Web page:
Leaseholders property has long been the poor relation of freehold, but government legislation giving leaseholders the right to manage their own property doesn't seem to be grabbing the imagination.
A survey at the Ideal Home Exhibition showed that only 12 percent of leaseholders at the show self manage their property and 78 percent of them admitted they are aware of the right to self manage but didn't know about the benefits or how to claim their right to self manage.
The majority of leasehold flats are still managed by the freeholder or a managing agent. This suggests the Commonhold and Leasehold Reform Act 2002, which provide owners of leasehold properties with the right to self manage is not being embraced by leaseholders.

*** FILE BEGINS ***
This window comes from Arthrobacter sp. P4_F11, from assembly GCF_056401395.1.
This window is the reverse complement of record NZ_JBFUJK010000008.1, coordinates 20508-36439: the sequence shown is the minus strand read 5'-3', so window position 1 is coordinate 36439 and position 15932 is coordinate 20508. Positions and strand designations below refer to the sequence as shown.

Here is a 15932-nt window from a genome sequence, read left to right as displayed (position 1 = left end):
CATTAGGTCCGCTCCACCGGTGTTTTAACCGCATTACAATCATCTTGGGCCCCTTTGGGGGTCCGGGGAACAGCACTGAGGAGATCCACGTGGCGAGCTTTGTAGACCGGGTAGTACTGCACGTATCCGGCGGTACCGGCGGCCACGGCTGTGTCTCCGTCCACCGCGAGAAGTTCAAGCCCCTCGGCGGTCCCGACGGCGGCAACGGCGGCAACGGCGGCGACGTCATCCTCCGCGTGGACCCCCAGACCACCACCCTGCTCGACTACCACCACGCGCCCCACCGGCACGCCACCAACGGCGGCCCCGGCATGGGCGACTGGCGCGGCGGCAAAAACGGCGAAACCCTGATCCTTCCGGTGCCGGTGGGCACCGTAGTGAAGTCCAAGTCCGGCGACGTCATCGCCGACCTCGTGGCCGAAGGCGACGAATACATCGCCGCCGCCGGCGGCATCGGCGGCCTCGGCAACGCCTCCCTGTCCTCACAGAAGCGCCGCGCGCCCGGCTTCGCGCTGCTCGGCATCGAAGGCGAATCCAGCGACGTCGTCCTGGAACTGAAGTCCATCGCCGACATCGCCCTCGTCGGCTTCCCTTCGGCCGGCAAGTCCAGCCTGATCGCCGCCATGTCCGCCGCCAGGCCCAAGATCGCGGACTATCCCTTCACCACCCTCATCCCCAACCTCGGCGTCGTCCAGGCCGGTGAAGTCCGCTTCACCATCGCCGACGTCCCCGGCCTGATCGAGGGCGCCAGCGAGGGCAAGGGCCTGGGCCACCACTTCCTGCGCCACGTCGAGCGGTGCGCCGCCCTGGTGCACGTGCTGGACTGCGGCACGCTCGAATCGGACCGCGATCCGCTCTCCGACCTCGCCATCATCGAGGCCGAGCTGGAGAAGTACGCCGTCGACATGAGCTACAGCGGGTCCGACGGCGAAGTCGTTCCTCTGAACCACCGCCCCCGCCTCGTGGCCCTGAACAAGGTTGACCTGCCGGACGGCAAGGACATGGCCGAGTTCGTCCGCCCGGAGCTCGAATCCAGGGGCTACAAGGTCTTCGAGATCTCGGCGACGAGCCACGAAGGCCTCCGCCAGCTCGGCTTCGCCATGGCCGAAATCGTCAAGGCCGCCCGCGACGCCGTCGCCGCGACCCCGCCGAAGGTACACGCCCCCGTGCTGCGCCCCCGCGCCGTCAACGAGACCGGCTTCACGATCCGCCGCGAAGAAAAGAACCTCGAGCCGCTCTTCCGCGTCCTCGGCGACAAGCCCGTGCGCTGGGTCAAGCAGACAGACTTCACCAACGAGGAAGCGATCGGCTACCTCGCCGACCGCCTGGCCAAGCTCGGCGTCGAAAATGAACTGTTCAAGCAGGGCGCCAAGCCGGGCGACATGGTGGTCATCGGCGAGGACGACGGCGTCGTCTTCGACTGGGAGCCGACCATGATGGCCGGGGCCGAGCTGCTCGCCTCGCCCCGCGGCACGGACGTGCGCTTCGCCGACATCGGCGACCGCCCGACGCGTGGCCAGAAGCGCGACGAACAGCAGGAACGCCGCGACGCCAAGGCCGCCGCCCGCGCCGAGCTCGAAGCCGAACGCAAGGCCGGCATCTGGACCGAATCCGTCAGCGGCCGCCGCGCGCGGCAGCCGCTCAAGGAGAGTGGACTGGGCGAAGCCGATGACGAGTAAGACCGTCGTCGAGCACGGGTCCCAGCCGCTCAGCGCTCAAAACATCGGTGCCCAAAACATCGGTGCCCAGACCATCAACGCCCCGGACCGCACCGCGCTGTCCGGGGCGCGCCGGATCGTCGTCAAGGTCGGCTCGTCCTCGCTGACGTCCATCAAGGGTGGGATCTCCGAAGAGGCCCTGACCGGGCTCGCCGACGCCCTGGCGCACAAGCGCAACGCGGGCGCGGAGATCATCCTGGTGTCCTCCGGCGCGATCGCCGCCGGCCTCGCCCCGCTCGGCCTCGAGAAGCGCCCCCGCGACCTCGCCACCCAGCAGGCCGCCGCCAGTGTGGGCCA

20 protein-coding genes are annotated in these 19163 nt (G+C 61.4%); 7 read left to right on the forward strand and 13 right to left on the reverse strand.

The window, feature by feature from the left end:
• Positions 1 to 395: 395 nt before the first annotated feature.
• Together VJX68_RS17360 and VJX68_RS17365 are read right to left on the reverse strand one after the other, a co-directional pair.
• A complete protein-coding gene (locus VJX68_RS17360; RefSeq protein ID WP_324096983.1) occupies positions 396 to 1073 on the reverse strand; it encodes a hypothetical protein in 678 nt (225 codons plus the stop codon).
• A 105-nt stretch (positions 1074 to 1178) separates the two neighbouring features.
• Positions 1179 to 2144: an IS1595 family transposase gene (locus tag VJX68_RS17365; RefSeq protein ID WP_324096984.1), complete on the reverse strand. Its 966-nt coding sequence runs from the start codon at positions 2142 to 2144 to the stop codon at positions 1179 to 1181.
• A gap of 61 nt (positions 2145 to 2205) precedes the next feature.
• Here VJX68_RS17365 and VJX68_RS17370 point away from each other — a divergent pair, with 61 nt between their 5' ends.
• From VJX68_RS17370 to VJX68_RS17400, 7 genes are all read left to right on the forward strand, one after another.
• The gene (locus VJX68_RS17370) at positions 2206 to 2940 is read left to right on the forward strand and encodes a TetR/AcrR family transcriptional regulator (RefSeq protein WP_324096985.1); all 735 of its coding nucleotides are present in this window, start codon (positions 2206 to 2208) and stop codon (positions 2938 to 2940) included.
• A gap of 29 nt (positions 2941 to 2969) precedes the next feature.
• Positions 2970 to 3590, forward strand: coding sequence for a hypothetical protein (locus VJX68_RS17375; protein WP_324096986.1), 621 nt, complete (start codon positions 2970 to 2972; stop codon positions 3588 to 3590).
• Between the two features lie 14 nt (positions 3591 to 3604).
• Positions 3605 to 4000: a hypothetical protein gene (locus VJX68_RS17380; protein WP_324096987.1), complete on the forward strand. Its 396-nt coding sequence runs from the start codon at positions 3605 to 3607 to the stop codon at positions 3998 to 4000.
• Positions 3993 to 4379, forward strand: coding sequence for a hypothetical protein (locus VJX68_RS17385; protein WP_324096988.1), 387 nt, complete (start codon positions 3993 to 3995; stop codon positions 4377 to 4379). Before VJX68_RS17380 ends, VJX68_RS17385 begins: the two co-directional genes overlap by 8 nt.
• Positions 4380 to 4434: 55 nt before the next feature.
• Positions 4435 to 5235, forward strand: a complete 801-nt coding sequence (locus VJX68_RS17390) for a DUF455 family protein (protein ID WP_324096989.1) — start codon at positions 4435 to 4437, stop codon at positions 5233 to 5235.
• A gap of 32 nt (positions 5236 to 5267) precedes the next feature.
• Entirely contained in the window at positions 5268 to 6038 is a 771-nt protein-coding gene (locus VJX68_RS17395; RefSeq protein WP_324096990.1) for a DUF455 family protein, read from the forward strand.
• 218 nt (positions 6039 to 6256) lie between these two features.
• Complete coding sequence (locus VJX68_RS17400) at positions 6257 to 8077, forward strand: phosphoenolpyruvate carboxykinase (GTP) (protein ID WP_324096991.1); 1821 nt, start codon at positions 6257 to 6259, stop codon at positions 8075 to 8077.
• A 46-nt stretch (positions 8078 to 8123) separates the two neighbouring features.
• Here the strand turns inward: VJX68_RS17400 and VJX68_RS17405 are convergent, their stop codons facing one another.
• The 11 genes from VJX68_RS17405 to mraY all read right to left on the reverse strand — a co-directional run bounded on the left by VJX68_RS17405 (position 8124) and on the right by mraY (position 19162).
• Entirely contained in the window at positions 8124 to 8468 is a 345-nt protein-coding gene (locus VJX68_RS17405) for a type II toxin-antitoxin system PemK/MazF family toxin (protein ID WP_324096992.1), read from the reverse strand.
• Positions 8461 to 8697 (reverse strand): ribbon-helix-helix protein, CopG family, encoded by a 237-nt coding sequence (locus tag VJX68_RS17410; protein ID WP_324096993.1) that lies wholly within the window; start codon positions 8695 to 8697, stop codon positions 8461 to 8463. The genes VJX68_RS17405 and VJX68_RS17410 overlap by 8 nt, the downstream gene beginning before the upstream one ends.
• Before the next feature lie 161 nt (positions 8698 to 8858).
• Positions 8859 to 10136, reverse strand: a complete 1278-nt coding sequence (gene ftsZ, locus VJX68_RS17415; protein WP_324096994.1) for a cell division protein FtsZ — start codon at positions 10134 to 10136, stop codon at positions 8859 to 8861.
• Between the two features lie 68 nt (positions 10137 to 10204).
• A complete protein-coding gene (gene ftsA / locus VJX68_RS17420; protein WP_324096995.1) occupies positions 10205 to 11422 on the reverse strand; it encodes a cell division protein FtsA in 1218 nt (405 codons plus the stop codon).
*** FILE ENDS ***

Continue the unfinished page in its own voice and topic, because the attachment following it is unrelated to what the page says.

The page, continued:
Mary-Anne Bowring founder director of The Ringley Group said:
In 2002, it became possible for leaseholders to claim the right to manage their own blocks without having to prove mismanagement by the landlord.The management is then transferred to a special company set up by the leaseholders.The right to manage is an opportunity for the leaseholders to run their own affairs and collectively control the management and upkeep of their flats. In order to qualify for self management the building must include at least two flats, two-thirds of the flats must be let to qualifying tenants and the non-residential part must be no more than 25 percent.
Leaseholders of small blocks of flats are often charged a minimum fee
for management of around £2,000. By managing their own block, leaseholders of small sites can avoid the expense of appointing a managing agent and gain control of the expenditure.
Leaseholder Support.co.uk is one-stop-shop for property management advice to help leaseholders self manage their property. Leaseholder Support can assist flat owners by managing deadlines for payments, making payments by direct debit, providing financial and legal documentation and advice to recover late payments.
(Weekly, fortnightly or monthly)